Various operations that are performed on a lathe machine


Revolutionary device makes machining composites as easy as ‘cutting through butter’

Loughborough University researchers have developed a device which could revolutionise the way cutting, drilling and milling is done in manufacturing.

The tool makes working on difficult-to-cut materials like aerospace-grade composites so easy it is like ‘cutting through butter’. It involves a technique called ultrasonically-assisted machining (UAM), which uses a specially designed piezoelectric transducer working in tandem with a traditional turning, drilling or milling machine.

The device creates ultrasonic vibrations at anything between 20kHz and 39kHz, and the machining technique makes the composite material so ‘soft’ in the area being worked on that much less force is needed from the cutting tool, resulting in less damage, less waste, and a better finish.

UAM is the brainchild of Professor Vladimir Babitsky, from the Wolfson School of Mechanical and Manufacturing Engineering, and has been developed extensively in the last few years with the support of Dr Anish Roy and Professor Vadim Silberschmidt


Electromagnetic clutches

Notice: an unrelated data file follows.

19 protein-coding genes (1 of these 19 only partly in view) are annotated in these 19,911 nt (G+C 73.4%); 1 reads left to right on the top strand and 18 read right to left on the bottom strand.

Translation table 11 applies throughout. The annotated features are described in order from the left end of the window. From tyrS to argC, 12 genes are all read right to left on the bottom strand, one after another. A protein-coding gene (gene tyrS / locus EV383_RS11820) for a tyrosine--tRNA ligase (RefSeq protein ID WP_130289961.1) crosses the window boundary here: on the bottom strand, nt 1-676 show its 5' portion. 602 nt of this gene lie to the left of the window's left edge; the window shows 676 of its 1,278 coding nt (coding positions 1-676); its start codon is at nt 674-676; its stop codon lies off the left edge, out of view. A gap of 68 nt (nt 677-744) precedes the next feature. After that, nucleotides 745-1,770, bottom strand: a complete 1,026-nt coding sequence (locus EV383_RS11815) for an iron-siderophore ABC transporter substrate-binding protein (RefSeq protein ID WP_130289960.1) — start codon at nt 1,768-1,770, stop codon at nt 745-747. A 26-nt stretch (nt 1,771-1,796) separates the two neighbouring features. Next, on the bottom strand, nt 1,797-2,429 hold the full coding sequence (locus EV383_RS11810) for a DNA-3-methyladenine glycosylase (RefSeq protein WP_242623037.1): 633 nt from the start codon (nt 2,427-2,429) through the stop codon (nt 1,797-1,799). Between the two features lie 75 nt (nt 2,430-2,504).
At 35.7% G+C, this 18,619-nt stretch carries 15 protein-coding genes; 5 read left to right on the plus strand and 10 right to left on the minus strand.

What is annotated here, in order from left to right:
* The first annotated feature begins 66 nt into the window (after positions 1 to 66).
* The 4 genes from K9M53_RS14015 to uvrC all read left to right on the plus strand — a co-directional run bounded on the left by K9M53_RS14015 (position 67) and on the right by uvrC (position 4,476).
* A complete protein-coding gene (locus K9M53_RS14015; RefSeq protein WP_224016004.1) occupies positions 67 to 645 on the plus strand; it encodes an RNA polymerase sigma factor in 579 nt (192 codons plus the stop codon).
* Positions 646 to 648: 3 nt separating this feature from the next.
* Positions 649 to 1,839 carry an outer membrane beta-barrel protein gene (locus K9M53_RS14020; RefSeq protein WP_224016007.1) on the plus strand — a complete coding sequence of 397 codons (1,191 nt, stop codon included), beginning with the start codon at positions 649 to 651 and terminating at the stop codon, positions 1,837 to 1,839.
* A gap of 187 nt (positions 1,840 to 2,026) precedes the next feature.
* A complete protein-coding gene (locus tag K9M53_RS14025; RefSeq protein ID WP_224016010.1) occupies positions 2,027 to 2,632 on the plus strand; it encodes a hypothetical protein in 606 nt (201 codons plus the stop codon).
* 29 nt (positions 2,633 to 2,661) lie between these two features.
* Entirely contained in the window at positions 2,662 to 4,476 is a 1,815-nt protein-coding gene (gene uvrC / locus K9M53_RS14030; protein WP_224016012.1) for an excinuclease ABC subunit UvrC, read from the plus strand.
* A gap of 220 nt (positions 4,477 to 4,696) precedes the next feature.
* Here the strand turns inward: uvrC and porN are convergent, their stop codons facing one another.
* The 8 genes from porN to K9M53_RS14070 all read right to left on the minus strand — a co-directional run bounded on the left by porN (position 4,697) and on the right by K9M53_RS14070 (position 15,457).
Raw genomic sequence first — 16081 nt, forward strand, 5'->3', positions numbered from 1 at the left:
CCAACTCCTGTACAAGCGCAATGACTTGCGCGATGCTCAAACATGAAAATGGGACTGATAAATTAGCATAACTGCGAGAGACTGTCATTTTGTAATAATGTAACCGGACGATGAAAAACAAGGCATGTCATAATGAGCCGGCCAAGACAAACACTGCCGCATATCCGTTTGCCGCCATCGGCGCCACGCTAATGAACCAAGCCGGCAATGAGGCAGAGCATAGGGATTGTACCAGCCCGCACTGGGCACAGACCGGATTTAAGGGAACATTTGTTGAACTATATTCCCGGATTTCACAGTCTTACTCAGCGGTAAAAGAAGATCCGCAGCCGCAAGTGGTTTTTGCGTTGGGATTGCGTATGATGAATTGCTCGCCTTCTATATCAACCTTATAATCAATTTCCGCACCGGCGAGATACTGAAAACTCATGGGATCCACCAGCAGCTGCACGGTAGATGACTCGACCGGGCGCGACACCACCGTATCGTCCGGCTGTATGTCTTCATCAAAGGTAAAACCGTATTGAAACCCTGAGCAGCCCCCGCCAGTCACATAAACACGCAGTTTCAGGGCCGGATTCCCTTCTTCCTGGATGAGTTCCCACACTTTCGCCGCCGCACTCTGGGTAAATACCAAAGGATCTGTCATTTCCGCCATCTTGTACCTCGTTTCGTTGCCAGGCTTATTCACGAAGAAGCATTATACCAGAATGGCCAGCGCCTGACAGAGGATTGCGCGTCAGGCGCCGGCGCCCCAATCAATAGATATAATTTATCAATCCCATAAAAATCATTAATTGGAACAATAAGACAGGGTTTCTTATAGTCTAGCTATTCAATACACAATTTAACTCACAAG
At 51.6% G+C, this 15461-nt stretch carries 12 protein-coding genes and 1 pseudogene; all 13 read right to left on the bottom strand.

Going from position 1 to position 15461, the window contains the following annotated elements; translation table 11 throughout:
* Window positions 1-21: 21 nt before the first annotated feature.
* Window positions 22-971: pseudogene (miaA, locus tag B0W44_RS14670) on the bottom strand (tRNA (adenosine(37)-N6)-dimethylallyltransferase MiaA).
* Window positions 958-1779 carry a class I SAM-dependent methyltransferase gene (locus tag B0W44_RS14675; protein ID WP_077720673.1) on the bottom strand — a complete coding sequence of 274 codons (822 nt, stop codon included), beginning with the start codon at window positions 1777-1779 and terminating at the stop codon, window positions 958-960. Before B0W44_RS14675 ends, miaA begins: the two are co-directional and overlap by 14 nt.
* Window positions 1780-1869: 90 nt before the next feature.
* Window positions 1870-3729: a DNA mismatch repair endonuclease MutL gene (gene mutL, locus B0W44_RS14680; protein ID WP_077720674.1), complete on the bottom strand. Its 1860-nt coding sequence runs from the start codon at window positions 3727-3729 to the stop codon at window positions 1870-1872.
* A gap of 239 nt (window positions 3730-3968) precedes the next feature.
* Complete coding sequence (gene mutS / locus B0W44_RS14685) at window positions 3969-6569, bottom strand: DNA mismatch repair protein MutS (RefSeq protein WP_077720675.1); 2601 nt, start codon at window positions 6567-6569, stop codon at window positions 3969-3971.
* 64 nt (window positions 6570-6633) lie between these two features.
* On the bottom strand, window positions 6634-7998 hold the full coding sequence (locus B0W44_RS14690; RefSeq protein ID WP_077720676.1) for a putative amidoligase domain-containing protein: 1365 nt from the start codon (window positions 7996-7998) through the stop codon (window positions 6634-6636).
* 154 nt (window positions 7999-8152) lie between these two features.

Electromagnetic clutches operate electrically but transmit torque mechanically. Engineers once referred to them as electromechanical clutches. Over the years EM came to stand for electromagnetic, referring to the way the units actuate, but their basic operation has not changed.


Annealing is a heat process whereby a metal is heated to a specific temperature /colour and then allowed to cool slowly. This softens the metal which means it can be cut and shaped more easily. Mild steel, is heated to a red heat and allowed to cool slowly. However, metals such as aluminium will melt if heated for too long.

PHYSICAL PROPERTIES: Annealed metals are relatively soft and can be cut and shaped more easily. They bend easily when pressure is applied. As a rule they are heated and allowed to cool slowly.


Submerged arc welding (SAW) is a common arc welding process. The first patent on the submerged-arc welding (SAW) process was taken out in 1935 and covered an electric arc beneath a bed of granulated flux.

The molten weld and the arc zone are protected from atmospheric contamination by being “submerged” under a blanket of granular fusible flux consisting of lime, silica, manganese oxide, calcium fluoride, and other compounds.

When molten, the flux becomes conductive, and provides a current path between the electrode and the work. This thick layer of flux completely covers the molten metal thus preventing spatter and sparks as well as suppressing the intense ultraviolet radiation and fumes that are a part of the shielded metal arc welding (SMAW) process.